A SINGLE MAN at the Park Theatre
“this beautifully presented play exposes pertinent questions about societal responsibility, and prejudice“
Troupe presents a new adaptation by Simon Reade of Christopher Isherwood’s genre-defining novel. Set in California in 1962, the play follows a day in the life of college lecturer, George; a middle-aged, gay Englishman coming to terms with the isolation caused by the sudden death of his partner Jim.
The play opens with George (Theo Fraser Steele) sleeping – a single man in a single bed. Two Paramedics (Phoebe Pryce & Freddie Gaminara) appear spirit-like running through a checklist of George’s awakening, helping him to wash, get dressed and start his day. The dialogue runs as a narrative, a commentary. The ghost of Jim (Miles Molan) wanders through the apartment and kisses George good morning.
For the first part of the day, we see George driving to work, teaching his students, and shopping. But a meeting of the neighbours illustrates the daily prejudice George must face. His college class turns into a discussion of the minority versus the majority and making food choices becomes pointless when one is cooking for just one. George wallows in his isolation. Fraser Steele is perfect in this role: in a smart suit and tie, thick glasses and brilliantined hair, speaking in a rich sardonic baritone, he looks and sounds the part.
The first-rate ensemble comes and goes around George who is ever-present on stage, entering and exiting through the audience seated on three sides of the action. Minimal props are used and versatile trucks are slid or rotated to form the bed, a car, a dining table. (Set and Costume Designer Caitlin Abbot). The movement is slick, marred only be the occasional masking. One scene in the far corner of the stage, where George sits on the toilet, is totally lost, at least from my seat (Director Philip Wilson). The subtle use of sound effects is excellent (Beth Duke) – George urinating, honking his car horn, or in one delightful moment, George’s books talking to him: “One at a time” says George as the books all gibber away together.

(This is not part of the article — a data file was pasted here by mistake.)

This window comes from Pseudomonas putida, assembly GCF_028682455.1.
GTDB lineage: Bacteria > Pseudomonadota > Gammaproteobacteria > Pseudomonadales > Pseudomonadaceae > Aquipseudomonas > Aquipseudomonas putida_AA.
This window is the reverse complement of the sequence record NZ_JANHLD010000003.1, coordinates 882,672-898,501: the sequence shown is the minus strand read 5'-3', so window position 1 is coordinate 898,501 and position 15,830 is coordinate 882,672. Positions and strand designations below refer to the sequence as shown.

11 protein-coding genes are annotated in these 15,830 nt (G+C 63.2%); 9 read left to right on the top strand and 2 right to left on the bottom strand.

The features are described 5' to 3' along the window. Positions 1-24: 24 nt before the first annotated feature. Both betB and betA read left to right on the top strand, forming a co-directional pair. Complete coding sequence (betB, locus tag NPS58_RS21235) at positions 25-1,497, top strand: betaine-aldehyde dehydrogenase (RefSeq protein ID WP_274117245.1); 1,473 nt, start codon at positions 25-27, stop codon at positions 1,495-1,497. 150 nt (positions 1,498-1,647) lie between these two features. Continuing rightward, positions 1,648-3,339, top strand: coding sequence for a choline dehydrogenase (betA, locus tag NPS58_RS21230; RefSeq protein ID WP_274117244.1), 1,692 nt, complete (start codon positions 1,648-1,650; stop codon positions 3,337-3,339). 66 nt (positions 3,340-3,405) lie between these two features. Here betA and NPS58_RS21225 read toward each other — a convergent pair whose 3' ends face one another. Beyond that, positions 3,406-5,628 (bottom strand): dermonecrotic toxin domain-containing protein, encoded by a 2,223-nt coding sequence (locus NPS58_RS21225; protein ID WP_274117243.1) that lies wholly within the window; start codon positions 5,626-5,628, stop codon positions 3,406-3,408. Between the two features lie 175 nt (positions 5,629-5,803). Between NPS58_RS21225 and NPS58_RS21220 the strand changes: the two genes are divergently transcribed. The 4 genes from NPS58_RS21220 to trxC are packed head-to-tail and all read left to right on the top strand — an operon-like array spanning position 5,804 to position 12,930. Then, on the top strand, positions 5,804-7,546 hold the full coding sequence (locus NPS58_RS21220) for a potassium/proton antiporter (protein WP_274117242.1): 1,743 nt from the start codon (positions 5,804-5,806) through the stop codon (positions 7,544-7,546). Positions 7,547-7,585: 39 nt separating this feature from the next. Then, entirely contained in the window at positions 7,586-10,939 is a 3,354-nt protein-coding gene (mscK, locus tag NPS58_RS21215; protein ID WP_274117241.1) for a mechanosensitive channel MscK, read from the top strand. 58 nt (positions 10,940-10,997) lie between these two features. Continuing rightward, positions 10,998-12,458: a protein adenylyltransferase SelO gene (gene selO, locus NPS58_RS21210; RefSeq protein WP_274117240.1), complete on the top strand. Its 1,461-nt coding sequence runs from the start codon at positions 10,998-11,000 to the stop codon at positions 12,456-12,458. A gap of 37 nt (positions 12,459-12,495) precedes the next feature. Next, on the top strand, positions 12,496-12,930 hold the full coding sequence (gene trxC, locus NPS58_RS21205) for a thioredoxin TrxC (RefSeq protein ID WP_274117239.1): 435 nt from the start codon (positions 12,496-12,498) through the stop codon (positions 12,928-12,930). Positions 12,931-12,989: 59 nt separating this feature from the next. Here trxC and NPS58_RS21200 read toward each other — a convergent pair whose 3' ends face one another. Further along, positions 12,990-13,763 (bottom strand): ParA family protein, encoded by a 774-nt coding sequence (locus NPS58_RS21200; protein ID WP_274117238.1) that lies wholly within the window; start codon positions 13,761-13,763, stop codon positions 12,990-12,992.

The second half brings with it an unexpected change in style, and we hear more about characters other than just George. Life-long English friend Charley (Olivia Darnley), another lonely outsider, wants to get closer to George but he pushes her away. Darnley’s portrayal of a G.I. bride, abandoned by both husband and teenage son, is dynamic and moving.
The following scene in which George meets his student Kenny (Miles Molan) in a bar is the standout scene of the evening. Kenny is loud, brash, and wearing the tightest of t-shirts. The simmering conversation between the two brims with unspoken lust and sexual tension.
George returns to his single bed, drunk, and the Paramedics reappear in their hospital whites with their clip boards to see the day through to its conclusion.
Does this audience feel empathy for George? His situation is certainly tragic but much of his loneliness is self-inflicted. He doesn’t know how to move on from his past to find a new present. We can see George as a portrayal of Everyman. Or more correctly Every(gay)man. And through him, this beautifully presented play exposes pertinent questions about societal responsibility, and prejudice. And pleas for our understanding of people’s hidden loneliness, isolation and otherness.
Reviewed on 21st October 2022
by Phillip Money
Photography by Mitzi de Margary
Previously reviewed at this venue: